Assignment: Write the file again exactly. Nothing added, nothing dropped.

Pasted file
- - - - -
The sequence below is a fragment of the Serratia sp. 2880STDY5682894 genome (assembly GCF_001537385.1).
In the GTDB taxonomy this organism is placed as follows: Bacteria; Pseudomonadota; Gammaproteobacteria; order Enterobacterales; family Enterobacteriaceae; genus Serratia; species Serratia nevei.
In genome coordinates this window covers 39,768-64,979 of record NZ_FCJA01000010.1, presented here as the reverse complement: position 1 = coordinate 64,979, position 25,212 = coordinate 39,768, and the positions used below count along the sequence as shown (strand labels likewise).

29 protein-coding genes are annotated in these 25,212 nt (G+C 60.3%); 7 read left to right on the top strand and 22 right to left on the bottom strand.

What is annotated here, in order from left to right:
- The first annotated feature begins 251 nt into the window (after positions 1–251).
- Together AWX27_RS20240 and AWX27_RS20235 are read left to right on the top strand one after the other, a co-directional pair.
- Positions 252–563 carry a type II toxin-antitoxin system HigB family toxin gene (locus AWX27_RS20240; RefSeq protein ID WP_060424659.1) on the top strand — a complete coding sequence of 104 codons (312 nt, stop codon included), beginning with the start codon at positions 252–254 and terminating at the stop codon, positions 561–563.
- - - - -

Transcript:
The sequence below is a fragment of the Serratia sp. 2880STDY5682894 genome (assembly GCF_001537385.1).
In the GTDB taxonomy this organism is placed as follows: Bacteria; Pseudomonadota; Gammaproteobacteria; order Enterobacterales; family Enterobacteriaceae; genus Serratia; species Serratia nevei.
In genome coordinates this window covers 39,768-64,979 of record NZ_FCJA01000010.1, presented here as the reverse complement: position 1 = coordinate 64,979, position 25,212 = coordinate 39,768, and the positions used below count along the sequence as shown (strand labels likewise).

29 protein-coding genes are annotated in these 25,212 nt (G+C 60.3%); 7 read left to right on the top strand and 22 right to left on the bottom strand.

What is annotated here, in order from left to right:
- The first annotated feature begins 251 nt into the window (after positions 1–251).
- Together AWX27_RS20240 and AWX27_RS20235 are read left to right on the top strand one after the other, a co-directional pair.
- Positions 252–563 carry a type II toxin-antitoxin system HigB family toxin gene (locus AWX27_RS20240; RefSeq protein ID WP_060424659.1) on the top strand — a complete coding sequence of 104 codons (312 nt, stop codon included), beginning with the start codon at positions 252–254 and terminating at the stop codon, positions 561–563.